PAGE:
By Beth Harris, Science and Technology Editor
Recent studies show a rise in STIs among young people, Beth Harris looks at the possible reasons behind the statistics.
Over the last decade, there has been little yearly fluctuation in the number of new diagnoses of sexually transmitted infections (STIs) in the UK population. Despite this, the rate of diagnosis is still highest amongst young people (16-24-year olds) and this number has the potential to increase, according to recent data.
STIs are incredibly common yet are often seen as a taboo in modern society. Recent statistics have shown that in England, one in four young people are diagnosed with an STI every minute. Of this, the most frequent are chlamydia and gonorrhoea, in which young people account for 63% and 37% of diagnoses respectively.
But why are young people so at risk?
Photo by Kerry J/ Flickr
A recent study conducted by YouGov revealed that 47% of sexually active young adults do not use a condom when sleeping with someone new, with one in ten stating that they had never used protection, despite it being one of the easiest forms of contraception.
Negative attitudes towards condom use play a role in this, with the majority of young people stating that condoms reduce intimacy and sexual pleasure. Others stated that they perceive carrying condoms to be a sign of promiscuity.
Whilst previous sexual health campaigns have focussed on the ‘danger’ of unprotected sex, evidence suggests that this method of education is ineffective and can lead to fear around sex or defensive behaviour. Sex education must therefore take a positive approach, emphasising that safe sex can be enjoyable sex and can be incorporated into the sexual routine. Exploring ways to enhance sexual pleasure is a good place to start, with research focussing on thinner condoms and new materials such as graphene that may improve sensation. Whatever the method, this positive approach seeks to change the way that young people think, motivating them to ‘want’ to use protection, as opposed to feeling that they should.
2. STIs aren’t ‘scary’ anymore
Despite the high rate of STI diagnosis in young adults, only 29% of 16-24-year olds use condoms for STI protection, compared to 58% to avoid pregnancy. This stems from the modern opinion that non-HIV STIs just aren’t that scary, due to the ease with which the majority of infections can be treated by a quick course of antibiotics. For example, chlamydia, the most common STI, can be treated as simply and quickly as by 2 tablets of azithromycin.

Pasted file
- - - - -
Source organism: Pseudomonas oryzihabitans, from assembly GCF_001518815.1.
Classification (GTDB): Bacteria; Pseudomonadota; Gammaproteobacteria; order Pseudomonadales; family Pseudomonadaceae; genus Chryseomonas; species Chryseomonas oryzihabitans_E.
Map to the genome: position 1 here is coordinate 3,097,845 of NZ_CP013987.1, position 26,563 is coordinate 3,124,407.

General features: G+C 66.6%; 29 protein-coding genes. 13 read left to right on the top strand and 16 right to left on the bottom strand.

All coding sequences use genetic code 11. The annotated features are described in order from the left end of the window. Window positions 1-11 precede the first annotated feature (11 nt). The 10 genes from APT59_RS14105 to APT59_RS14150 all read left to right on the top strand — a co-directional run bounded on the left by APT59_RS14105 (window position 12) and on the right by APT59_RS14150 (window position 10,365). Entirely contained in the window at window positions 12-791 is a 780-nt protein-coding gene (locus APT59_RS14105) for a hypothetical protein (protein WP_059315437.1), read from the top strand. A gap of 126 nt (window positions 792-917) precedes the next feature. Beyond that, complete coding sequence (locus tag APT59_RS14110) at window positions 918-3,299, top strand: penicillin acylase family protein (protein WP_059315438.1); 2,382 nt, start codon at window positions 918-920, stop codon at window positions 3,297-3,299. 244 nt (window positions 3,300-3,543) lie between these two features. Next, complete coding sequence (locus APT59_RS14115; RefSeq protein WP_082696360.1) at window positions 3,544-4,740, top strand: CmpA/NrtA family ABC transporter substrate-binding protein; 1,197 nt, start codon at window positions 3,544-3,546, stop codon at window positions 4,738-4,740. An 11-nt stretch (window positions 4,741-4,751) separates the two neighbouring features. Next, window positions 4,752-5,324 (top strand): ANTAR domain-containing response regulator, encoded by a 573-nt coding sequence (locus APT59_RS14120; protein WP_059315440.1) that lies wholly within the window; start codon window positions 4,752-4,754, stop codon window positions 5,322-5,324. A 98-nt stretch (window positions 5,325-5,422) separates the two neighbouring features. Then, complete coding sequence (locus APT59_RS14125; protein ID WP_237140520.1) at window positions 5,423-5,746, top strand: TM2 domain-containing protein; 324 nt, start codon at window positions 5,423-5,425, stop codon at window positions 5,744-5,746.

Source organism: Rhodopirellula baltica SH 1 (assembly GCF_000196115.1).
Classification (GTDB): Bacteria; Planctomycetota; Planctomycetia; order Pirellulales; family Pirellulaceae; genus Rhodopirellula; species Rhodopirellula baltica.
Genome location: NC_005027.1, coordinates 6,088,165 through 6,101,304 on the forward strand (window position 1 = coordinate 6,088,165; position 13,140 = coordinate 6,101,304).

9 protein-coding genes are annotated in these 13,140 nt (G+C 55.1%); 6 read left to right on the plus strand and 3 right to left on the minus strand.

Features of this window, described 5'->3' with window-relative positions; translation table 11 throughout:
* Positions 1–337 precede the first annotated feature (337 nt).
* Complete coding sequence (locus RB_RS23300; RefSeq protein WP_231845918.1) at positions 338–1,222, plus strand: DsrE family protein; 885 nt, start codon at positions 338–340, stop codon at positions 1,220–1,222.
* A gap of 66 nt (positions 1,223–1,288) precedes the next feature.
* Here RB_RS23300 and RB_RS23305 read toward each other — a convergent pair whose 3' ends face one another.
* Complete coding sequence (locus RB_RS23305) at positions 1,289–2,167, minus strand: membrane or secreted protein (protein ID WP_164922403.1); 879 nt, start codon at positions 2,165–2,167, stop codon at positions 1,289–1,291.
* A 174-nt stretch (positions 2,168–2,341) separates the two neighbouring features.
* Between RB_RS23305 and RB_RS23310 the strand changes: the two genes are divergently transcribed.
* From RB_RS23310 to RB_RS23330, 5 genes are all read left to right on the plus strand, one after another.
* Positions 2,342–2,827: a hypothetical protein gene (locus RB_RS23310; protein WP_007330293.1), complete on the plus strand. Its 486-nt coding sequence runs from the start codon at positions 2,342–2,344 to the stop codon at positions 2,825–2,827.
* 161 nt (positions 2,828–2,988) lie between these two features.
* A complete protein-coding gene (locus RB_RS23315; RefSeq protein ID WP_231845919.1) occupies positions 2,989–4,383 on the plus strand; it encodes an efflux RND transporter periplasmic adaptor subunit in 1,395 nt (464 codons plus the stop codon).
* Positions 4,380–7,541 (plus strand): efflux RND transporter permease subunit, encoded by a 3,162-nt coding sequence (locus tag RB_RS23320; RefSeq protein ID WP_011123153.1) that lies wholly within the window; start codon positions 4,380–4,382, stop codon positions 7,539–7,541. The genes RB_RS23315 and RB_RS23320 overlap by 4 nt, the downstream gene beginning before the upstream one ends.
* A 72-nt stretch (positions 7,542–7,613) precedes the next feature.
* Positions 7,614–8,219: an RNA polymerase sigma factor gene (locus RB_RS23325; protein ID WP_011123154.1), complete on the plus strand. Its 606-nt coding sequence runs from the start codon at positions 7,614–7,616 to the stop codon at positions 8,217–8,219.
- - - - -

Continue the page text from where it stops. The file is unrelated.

However, whilst education has focussed on raising awareness of the health risks that STIs can cause if left untreated, such as infertility, research shows that the seriousness of the infection, does not influence behaviour. In other words, despite understanding the harm STIs may cause, young people are still just as likely to put themselves at risk as if they did not understand the harm.
The same can be said for HIV, whereby fear of health consequences may not be the main factor influencing behaviour. Statistically, HIV is more common amongst populations of homosexual males, African Americans and Latinos. However, this does not mean that that individuals who do not fall into one of these groups are not at risk. Studies show that in many cases, heterosexual individuals underestimate the risk of STIs and HIV and consequently do not use protection when having sex with new partners. The decision to use a condom is therefore more likely to be influenced by the perceived risk of contraction, rather than by the severity of the consequences.
3. Film and television
The 2017 YouGov Freuds Survey revealed that the way in which sex is portrayed in the media, in particular film and television, may have an influence on ‘condom culture’ in the UK. The survey asked young adults how often, if at all, they see people using condoms in a sex scene. The resulting data showed that 72 per cent of young adults rarely/never see a condom used.
Interestingly, 67 per cent of young people would be more inclined to use a condom if they had more of a presence in television and film, emphasising the power that the industry has in shaping our culture. This highlights the need for more accurate reflections of sex in the media.
It’s not our fault…
Over the last few decades sex education from an early age has placed a significant emphasis on contraception and the prevention of teenage pregnancy. Whilst this has been effective in reducing the number of teenage pregnancies in the UK, it has left teens unaware and uninformed about the risks of STIs. For the rate of diagnosis to decrease, time must be invested into educating young adults of the risks of STIs and the importance of condom use as prevention.
Featured Image:Daniel Slaughter/ Flickr
Should we be re-educating ourselves on the risks and consequences of contracting STIs? Let us know your thoughts!